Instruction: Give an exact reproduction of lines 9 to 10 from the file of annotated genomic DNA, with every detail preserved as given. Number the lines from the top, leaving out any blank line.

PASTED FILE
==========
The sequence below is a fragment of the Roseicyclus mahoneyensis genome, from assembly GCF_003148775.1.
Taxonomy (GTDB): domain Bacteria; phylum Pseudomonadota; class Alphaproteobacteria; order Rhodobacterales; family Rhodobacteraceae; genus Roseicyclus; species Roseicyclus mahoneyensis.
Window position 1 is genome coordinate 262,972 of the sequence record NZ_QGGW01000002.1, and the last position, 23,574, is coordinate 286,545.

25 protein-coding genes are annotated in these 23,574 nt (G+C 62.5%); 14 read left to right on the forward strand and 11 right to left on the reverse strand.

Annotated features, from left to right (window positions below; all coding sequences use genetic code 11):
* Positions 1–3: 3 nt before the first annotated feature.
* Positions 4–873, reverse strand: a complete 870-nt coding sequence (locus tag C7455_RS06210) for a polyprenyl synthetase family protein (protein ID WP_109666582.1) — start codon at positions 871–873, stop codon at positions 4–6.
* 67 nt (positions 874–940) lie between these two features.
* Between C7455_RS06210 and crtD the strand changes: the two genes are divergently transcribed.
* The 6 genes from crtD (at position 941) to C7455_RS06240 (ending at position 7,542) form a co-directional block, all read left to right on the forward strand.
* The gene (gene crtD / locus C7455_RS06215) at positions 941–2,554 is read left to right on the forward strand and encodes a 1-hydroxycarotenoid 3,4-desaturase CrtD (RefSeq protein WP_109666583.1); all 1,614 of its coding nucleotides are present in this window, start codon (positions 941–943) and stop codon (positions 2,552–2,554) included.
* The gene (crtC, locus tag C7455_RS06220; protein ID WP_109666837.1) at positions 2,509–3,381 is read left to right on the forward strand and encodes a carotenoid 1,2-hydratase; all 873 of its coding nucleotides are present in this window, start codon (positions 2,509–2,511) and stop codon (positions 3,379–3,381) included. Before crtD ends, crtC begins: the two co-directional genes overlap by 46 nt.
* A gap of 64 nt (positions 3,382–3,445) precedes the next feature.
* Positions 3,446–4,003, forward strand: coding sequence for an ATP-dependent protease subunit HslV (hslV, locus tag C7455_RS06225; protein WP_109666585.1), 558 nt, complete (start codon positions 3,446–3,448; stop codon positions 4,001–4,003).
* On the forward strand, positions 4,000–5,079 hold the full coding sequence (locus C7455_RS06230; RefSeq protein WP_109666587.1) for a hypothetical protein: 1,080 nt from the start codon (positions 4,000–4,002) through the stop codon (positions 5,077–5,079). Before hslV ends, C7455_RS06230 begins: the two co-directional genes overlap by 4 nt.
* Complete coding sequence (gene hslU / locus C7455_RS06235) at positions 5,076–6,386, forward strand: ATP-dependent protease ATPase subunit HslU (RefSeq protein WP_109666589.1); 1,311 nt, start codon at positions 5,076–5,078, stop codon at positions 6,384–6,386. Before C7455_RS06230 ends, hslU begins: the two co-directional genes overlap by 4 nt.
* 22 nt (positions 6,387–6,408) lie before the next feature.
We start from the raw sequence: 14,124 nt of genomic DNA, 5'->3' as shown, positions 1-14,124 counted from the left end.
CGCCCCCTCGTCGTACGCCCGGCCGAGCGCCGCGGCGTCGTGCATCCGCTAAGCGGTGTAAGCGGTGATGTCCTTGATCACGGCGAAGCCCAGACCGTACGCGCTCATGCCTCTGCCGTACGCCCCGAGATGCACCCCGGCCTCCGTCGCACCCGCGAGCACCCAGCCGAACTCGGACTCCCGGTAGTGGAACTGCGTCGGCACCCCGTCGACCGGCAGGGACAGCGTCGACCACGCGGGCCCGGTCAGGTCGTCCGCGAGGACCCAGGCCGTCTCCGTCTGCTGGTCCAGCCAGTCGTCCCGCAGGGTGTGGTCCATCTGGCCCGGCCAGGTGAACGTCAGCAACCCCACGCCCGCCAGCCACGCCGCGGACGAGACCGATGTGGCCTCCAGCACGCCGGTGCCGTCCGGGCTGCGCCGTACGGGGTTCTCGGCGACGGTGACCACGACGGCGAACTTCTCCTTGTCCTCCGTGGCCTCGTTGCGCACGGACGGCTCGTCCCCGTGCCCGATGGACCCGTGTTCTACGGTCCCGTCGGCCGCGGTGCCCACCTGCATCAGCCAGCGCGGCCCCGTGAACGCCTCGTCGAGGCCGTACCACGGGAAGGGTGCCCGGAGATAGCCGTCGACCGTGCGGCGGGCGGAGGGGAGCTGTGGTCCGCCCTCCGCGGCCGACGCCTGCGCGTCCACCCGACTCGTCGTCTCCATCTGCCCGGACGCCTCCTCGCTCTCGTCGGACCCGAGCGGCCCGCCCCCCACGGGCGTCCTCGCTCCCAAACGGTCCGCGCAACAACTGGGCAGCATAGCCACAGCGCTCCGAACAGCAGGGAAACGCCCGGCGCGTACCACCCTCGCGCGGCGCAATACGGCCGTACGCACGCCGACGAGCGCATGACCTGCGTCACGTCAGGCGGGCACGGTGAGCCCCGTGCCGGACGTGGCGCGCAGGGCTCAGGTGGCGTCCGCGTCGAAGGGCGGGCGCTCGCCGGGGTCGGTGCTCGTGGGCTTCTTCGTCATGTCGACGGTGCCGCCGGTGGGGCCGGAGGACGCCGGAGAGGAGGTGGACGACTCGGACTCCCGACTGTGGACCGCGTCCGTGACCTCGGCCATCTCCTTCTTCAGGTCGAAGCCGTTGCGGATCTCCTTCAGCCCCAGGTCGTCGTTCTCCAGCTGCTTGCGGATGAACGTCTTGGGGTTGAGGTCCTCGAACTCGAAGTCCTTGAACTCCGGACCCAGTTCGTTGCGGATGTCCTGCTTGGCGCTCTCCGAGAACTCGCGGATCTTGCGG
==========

* Between C7455_RS06210 and crtD the strand changes: the two genes are divergently transcribed.
* The 6 genes from crtD (at position 941) to C7455_RS06240 (ending at position 7,542) form a co-directional block, all read left to right on the forward strand.